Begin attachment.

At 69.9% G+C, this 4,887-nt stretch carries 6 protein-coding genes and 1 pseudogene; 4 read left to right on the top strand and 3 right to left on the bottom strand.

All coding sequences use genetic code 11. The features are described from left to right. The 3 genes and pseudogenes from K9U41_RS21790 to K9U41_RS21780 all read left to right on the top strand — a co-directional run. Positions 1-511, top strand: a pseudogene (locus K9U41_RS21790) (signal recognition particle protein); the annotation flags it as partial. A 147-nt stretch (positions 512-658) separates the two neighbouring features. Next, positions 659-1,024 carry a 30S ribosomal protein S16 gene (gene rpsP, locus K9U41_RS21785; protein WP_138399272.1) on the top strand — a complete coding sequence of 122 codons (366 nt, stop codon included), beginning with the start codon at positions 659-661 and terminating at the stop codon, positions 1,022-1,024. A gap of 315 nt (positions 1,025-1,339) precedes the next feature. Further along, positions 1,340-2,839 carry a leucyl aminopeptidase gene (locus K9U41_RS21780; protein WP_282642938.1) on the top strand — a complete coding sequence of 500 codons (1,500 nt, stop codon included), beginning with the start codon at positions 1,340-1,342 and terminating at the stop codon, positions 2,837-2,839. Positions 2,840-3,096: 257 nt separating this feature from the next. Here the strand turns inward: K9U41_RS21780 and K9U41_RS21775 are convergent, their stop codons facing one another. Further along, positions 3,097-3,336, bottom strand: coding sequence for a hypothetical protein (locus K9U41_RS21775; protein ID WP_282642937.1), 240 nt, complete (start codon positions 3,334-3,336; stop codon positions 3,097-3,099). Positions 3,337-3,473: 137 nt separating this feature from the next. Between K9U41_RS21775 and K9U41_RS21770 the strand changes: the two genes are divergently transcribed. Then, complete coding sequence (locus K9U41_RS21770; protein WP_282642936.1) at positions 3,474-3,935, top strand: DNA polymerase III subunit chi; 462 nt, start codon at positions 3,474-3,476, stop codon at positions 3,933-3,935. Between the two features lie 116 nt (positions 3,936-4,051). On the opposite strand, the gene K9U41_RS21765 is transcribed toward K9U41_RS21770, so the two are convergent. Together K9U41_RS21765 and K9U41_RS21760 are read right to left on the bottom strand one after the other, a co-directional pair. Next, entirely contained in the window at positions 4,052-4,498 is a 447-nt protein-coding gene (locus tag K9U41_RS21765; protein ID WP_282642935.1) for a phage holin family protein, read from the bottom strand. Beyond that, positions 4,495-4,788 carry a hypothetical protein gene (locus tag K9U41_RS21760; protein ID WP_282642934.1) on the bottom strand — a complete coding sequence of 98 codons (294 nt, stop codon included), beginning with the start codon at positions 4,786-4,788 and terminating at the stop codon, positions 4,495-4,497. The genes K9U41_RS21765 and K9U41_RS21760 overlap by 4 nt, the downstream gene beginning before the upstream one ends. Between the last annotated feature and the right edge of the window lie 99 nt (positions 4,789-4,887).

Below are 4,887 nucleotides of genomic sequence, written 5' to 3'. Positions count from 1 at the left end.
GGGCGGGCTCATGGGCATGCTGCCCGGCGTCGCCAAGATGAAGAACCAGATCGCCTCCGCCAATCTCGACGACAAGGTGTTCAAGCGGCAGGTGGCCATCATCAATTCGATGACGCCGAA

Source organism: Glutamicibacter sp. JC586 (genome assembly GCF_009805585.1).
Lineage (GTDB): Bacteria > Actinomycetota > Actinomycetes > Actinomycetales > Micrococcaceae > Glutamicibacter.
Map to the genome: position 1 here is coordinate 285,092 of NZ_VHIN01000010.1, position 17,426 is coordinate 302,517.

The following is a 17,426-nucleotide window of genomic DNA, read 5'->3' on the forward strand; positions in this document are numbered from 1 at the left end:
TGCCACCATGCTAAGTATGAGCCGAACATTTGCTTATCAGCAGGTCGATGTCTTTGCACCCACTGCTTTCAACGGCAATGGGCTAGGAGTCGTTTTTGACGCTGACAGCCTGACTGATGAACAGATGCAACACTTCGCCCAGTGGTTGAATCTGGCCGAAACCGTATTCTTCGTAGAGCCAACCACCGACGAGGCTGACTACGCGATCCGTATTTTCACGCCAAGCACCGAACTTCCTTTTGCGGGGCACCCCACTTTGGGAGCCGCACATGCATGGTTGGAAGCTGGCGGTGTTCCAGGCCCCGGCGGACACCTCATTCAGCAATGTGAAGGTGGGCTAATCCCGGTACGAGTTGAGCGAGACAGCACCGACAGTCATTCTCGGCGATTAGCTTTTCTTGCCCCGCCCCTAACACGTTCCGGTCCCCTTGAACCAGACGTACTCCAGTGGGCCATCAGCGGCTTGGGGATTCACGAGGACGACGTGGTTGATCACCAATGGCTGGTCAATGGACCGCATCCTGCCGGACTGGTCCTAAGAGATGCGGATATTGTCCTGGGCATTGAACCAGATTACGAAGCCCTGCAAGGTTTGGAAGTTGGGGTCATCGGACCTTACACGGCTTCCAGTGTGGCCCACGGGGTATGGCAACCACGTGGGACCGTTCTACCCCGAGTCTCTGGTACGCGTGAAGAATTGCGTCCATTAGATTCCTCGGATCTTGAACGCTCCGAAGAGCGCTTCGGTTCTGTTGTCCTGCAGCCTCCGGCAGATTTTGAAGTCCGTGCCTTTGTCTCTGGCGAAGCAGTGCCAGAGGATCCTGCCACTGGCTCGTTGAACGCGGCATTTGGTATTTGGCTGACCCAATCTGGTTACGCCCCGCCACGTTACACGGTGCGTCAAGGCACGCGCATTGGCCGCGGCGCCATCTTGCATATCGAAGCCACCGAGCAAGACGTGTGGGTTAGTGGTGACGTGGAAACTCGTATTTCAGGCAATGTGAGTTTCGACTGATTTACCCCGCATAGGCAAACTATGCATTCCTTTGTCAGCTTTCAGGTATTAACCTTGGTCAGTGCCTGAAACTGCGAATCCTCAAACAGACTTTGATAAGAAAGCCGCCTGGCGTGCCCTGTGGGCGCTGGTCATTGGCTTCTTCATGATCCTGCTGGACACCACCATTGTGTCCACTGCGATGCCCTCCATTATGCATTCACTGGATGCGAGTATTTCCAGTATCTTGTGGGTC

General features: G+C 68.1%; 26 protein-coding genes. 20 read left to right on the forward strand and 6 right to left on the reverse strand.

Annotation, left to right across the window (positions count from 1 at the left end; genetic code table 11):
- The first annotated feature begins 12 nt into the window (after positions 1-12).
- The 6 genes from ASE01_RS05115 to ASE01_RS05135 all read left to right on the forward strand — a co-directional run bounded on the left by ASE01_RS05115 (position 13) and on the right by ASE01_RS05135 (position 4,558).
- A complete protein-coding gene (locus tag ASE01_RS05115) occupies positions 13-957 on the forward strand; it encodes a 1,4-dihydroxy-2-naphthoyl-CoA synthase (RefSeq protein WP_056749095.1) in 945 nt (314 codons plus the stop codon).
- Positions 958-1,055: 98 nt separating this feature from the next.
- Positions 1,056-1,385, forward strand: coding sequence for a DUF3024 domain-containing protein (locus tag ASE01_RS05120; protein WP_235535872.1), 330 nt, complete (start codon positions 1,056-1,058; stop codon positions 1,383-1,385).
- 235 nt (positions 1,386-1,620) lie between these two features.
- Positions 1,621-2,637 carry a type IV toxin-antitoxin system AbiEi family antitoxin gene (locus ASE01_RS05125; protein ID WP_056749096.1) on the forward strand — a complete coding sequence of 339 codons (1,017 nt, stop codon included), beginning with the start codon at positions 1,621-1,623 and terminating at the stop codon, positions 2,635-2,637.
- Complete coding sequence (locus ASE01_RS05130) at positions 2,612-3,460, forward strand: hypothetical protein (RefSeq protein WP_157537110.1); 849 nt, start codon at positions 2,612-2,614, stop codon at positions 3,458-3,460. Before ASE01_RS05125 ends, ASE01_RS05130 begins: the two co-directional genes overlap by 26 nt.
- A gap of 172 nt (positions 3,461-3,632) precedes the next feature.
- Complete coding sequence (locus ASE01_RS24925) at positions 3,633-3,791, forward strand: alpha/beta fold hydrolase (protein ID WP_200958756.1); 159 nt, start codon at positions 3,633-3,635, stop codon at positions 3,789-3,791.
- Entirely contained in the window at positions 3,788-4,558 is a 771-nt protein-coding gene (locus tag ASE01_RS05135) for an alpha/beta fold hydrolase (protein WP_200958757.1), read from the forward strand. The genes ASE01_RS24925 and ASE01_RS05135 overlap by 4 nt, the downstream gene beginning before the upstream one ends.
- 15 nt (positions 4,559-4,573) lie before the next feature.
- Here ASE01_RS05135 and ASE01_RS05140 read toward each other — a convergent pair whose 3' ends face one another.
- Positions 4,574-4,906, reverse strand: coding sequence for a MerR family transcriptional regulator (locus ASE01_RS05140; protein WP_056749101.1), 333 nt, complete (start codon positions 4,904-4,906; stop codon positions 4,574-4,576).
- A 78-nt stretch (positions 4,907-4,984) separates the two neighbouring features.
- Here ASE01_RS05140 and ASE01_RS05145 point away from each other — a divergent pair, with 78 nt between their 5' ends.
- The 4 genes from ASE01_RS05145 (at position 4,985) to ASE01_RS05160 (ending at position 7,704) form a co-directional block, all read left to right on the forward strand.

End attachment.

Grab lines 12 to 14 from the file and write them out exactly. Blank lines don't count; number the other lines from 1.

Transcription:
- The first annotated feature begins 12 nt into the window (after positions 1-12).
- The 6 genes from ASE01_RS05115 to ASE01_RS05135 all read left to right on the forward strand — a co-directional run bounded on the left by ASE01_RS05115 (position 13) and on the right by ASE01_RS05135 (position 4,558).
- A complete protein-coding gene (locus tag ASE01_RS05115) occupies positions 13-957 on the forward strand; it encodes a 1,4-dihydroxy-2-naphthoyl-CoA synthase (RefSeq protein WP_056749095.1) in 945 nt (314 codons plus the stop codon).